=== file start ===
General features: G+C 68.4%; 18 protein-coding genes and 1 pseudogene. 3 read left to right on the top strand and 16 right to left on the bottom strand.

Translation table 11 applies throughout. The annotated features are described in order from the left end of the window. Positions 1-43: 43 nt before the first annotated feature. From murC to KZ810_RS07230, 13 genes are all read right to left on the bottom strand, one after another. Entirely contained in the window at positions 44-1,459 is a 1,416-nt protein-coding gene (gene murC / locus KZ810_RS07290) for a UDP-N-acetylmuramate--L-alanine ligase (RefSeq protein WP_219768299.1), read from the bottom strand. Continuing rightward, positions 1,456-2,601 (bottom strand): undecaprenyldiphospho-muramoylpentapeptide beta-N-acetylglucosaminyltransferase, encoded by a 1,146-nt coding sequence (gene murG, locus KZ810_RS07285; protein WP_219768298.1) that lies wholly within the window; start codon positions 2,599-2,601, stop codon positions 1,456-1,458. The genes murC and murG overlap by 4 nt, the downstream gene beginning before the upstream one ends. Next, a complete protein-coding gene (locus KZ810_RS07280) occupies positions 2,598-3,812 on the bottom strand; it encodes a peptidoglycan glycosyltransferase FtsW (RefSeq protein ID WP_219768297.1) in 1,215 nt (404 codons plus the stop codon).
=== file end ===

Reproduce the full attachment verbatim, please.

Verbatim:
General features: G+C 68.4%; 18 protein-coding genes and 1 pseudogene. 3 read left to right on the top strand and 16 right to left on the bottom strand.

Translation table 11 applies throughout. The annotated features are described in order from the left end of the window. Positions 1-43: 43 nt before the first annotated feature. From murC to KZ810_RS07230, 13 genes are all read right to left on the bottom strand, one after another. Entirely contained in the window at positions 44-1,459 is a 1,416-nt protein-coding gene (gene murC / locus KZ810_RS07290) for a UDP-N-acetylmuramate--L-alanine ligase (RefSeq protein WP_219768299.1), read from the bottom strand. Continuing rightward, positions 1,456-2,601 (bottom strand): undecaprenyldiphospho-muramoylpentapeptide beta-N-acetylglucosaminyltransferase, encoded by a 1,146-nt coding sequence (gene murG, locus KZ810_RS07285; protein WP_219768298.1) that lies wholly within the window; start codon positions 2,599-2,601, stop codon positions 1,456-1,458. The genes murC and murG overlap by 4 nt, the downstream gene beginning before the upstream one ends. Next, a complete protein-coding gene (locus KZ810_RS07280) occupies positions 2,598-3,812 on the bottom strand; it encodes a peptidoglycan glycosyltransferase FtsW (RefSeq protein ID WP_219768297.1) in 1,215 nt (404 codons plus the stop codon).